How the Dodgers are losing a generation of fans

Getty Images
15 Comments

My friend Bob Timmermann is a longtime Dodgers fan. But he lives in Los Angeles so, like a lot of Dodgers fans, he can’t see the Dodgers on TV due to the carriage dispute between Spectrum/Time Warner, which owns Dodgers broadcasts, and the other carriers which will not pay the exorbitant fees Spectrum/Time Warner is demanding.

We hear about all of this mostly when some new court case pops up. I personally hear about this most loudly from intense, diehard Dodgers fans, angry about not being able to see their team through normal channels. They beef a lot about the shady, sometimes expensive lengths they have to go to in order to see their team.

The folks we don’t hear much from, however, are people like Bob. We don’t hear much because, as he describes, he’s not angry, as such. He was mildly bummed, but since 2014 life has gone on and he simply hasn’t watched the Dodgers. Now they’re just a thing to which he’s mildly and tenuously attached:

The biggest difference between being a Dodgers fan now and one from just five years ago is intensity. When I could easily see the Dodgers on TV, I would be thinking about the team a lot. I would be very much invested in the daily ups and downs of the team. I would block out time at home to make sure to watch a game. Now, the Dodgers are something I can just check in on to see how they’re doing without investing as much mental energy. Over time, the Dodgers may end up meaning as much to me as any of L.A.’s other pro sports teams. Which doesn’t bode well for the Dodgers as I am hard pressed to name more than 3 or 4 members of teams like the Lakers, Clippers, or Rams.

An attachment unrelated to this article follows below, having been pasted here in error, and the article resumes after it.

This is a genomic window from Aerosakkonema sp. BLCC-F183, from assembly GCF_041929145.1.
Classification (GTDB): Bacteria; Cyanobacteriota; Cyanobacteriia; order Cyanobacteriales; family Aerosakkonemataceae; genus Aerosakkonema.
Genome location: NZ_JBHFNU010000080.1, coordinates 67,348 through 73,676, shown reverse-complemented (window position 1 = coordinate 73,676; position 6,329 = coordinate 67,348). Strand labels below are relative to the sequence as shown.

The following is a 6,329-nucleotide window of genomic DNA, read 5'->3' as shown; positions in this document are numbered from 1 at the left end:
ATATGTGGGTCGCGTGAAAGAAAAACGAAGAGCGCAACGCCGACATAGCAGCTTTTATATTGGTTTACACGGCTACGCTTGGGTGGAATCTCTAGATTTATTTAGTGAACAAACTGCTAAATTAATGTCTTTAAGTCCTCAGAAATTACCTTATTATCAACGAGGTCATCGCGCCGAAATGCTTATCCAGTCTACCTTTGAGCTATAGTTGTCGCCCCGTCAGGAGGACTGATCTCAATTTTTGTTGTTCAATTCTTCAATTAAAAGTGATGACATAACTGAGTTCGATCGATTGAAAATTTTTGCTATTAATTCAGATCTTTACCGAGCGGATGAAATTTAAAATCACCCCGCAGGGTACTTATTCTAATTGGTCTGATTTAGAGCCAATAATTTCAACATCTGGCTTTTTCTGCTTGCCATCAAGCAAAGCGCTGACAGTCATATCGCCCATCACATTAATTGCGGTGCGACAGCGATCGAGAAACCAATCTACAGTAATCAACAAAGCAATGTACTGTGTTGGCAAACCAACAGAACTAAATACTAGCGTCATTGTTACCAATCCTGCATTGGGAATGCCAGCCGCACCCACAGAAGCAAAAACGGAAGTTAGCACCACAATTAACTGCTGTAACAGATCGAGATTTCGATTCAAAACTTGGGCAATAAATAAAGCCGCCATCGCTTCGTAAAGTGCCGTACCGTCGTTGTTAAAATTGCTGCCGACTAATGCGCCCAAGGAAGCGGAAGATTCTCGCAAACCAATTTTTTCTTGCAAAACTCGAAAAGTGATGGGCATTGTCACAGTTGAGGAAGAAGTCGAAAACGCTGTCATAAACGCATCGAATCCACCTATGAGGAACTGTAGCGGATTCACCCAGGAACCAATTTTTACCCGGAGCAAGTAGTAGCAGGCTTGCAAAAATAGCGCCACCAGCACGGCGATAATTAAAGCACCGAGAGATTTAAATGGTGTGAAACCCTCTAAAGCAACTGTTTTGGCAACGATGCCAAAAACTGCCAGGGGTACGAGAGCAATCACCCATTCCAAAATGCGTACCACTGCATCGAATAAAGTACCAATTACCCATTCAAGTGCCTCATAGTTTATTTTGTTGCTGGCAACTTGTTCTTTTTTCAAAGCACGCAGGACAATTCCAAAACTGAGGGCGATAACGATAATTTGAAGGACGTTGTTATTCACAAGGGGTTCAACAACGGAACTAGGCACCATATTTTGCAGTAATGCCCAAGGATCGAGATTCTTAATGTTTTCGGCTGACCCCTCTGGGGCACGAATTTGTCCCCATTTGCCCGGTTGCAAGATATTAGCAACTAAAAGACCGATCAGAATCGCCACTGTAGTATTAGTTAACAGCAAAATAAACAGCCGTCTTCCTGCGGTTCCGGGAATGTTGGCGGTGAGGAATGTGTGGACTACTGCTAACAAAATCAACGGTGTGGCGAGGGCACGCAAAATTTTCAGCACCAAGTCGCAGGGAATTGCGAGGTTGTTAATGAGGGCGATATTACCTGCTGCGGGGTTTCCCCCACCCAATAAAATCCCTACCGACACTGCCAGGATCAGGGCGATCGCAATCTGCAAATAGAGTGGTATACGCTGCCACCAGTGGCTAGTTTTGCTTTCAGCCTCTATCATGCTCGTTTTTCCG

The Dodgers have made a lot of money due to their massive TV deal with Spectrum/Time Warner. But that will end one day. And when it does, they will have sacrificed an entire generation of fans, like Bob, who were devoted to the team when they were actually able to be but who mostly moved on when the team made it all but impossible for people to enjoy their games.

It may very well prove to have been a shortsighted play.

 

Royals fire manager Mike Matheny after 65-97 end to season

Minnesota Twis v Kansas City Royals
Getty Images
2 Comments

KANSAS CITY, Mo. – Manager Mike Matheny and pitching coach Cal Eldred were fired by the Kansas Cty Royals on Wednesday night, shortly after the struggling franchise finished the season 65-97 with a listless 9-2 loss to the Cleveland Guardians.

The Royals had exercised their option on Matheny’s contract for 2023 during spring training, when the club hoped it was turning the corner from also-ran to contender again. But plagued by poor pitching, struggles from young position players and failed experiments with veterans, the Royals were largely out of playoff contention by the middle of summer.

The disappointing product led owner John Sherman last month to fire longtime front office executive Dayton Moore, the architect of back-to-back American League champions and the 2015 World Series title team. Moore was replaced by one of his longtime understudies, J.J. Picollo, who made the decision to fire Matheny hours after the season ended.

Matheny became the fifth big league manager to be fired this year.

Philadelphia’s Joe Girardi was replaced on June 3 by Rob Thomson, who engineered a miraculous turnaround to get the Phillies into the playoffs as a wild-card team. The Angels replaced Joe Maddon with Phil Nevin four days later, Toronto’s Charlie Montoyo was succeeded by John Schneider on July 13 and the Rangers’ Chris Woodward by Tony Beasley on Aug. 15.

In addition, Miami’s Don Mattingly said late last month that he will not return next season.